The Equites citrati seniores

This page created 28 August 2014, and last modified: 6 December 2015 (Maier reference numbers added)


The Equites citrati seniores is listed (102/5.33 in Ingo Maier's numbering scheme) as the 21st of the vexillationes comitatenses in the Magister Equitum's cavalry roster; it is assigned (102/5.238) to the Comes Africae as the Equites cetnati iuniores. Its shield pattern (101#11), as shown in various manuscripts under the label (101.l) Citrati seniores, is as below:

Shield patterns

Disclaimer: Remember, a lot of what comes below is speculation. Hopefully informed speculation, but speculation nonetheless. Comments welcome! (lukeuedasarson "at"

The shield pattern shows, working inwards, a yellow rim; a purple band (somewhat faded to lilac in O, and to maroon M, W; in P it appears more indigo); a yellow band (much the broadest of the bands in P, M, and B); a white band (blue in O), a purple band (yellow in O, blue in W, pinkish in M), and a white bisected boss (absent in B, in which the last purple band is the entire boss). The bisected boss is found in only one other unit depicted in the Notitia: the Octavani (98/9.29), while the yellow and purple bands are also found in only one other unit: the Equites tertio sagittarii (102/5.30), and which is another cavalry unit listed under the Comes Africae.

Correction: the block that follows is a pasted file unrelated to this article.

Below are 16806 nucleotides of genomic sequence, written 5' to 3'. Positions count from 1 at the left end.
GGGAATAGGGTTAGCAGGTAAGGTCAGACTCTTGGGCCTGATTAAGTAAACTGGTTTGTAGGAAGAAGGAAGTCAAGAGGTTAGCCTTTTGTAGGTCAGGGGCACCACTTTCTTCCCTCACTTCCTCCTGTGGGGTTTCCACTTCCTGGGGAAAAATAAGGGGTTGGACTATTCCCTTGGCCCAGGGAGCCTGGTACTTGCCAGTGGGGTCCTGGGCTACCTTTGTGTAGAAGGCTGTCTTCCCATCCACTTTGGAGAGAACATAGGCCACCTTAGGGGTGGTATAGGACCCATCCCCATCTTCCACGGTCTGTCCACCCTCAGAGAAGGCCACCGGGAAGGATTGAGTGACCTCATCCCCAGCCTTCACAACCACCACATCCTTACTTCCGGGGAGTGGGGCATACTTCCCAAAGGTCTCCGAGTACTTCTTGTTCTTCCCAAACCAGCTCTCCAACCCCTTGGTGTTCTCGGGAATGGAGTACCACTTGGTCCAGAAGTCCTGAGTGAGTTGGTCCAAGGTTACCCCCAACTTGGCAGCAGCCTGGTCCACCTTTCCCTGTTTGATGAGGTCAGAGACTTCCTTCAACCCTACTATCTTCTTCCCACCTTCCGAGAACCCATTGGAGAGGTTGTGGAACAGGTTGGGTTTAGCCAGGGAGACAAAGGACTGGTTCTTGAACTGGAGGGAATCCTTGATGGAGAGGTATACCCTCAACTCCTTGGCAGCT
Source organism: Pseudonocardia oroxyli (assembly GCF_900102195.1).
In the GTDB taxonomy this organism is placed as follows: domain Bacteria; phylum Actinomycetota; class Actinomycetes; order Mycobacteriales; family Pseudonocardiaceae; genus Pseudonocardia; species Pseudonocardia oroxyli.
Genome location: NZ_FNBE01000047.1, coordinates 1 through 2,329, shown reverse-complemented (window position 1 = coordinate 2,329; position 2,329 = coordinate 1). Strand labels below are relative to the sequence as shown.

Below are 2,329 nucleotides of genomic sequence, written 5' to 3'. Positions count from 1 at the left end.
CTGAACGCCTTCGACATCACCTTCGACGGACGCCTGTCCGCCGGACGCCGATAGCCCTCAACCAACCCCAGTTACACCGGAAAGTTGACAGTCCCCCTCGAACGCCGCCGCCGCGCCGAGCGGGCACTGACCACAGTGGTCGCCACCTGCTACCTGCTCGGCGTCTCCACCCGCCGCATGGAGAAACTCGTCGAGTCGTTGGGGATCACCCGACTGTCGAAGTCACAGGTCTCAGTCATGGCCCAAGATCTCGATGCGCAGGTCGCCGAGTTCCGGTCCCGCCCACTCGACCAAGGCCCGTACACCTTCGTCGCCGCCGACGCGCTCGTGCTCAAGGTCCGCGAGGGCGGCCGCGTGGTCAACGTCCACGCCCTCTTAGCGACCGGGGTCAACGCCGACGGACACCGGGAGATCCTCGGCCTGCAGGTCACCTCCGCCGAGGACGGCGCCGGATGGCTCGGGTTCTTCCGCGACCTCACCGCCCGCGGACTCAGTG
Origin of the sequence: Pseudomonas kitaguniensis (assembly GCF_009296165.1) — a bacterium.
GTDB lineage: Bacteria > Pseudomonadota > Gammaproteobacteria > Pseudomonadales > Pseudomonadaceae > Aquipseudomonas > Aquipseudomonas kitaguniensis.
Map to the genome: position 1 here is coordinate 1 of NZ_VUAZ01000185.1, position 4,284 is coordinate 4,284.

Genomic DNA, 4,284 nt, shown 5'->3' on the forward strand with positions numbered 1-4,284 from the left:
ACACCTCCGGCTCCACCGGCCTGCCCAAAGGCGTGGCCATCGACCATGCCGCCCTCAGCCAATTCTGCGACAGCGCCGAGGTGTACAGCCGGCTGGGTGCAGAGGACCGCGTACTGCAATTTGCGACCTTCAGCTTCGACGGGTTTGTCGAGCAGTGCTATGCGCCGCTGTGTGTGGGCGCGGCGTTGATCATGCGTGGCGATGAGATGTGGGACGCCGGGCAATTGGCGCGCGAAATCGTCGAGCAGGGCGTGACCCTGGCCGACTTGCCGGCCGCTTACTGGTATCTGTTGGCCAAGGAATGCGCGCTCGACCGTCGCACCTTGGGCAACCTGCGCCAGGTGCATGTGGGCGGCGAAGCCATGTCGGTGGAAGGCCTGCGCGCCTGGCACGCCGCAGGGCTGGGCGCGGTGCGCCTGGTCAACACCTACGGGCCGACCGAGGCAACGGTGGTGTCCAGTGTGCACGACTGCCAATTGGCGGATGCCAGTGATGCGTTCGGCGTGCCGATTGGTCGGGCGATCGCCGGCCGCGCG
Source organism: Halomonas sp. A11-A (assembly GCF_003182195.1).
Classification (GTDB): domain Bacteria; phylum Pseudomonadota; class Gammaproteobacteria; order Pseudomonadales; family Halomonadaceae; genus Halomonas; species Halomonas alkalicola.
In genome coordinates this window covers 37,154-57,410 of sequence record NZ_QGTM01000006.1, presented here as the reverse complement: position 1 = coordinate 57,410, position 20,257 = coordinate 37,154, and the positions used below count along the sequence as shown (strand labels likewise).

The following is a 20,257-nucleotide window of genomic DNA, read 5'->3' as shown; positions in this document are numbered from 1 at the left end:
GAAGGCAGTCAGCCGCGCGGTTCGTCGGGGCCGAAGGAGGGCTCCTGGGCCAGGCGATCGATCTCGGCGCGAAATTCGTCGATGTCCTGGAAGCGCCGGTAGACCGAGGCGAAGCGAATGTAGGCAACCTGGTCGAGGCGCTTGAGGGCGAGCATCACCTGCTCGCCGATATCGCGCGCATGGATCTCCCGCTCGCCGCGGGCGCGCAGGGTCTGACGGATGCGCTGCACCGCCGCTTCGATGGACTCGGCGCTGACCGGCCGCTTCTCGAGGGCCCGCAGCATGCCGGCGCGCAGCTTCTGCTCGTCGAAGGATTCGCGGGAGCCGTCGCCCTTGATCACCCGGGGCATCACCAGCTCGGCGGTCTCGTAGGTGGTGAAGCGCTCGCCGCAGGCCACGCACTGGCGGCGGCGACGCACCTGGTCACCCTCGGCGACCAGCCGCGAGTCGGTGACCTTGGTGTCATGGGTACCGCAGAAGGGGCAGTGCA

The unit's name is rather poorly preserved in the manuscripts, although the printed Froben edition (B) gives the presumably correct name: Equites cetrati seniores, which refers to a small shield, a "cetra", and more classically a "caetra", and which was typical of Spanish light infantry in the Roman republican era. The word was used by Latin-writing authors to cover a multitude of shields smaller than a typical Roman "scutum", and while thus typically used for shields borne by light infantry, it also encompassed the heavy bronze-faced shields carried by Macedonian phalangites, which were however "just" 60 to 75 cm in diameter. It is possible the men of the Equites c[e]trati iuniores carried smaller shields than standard cavalrymen, but it is also possible that the name was anachronistic in much the same way that scutarii had become: scutarii had come to have a secondary meaning of "guardsmen" by this date, and not just "scutum-bearers". Other units bearing the name are the Equites c(e)trati iuniores (102/5.37), also under the Comes Africae; and the Mauri cetrati (98/9.107), under the Comes Illyricum.


1. Ingo Maier; "Appendix 4: Numeration of the new edition of the compilation 'notitia dignitatum' (Cnd)"; last accessed 26 October 2015. See also for here for numbering examples. Return


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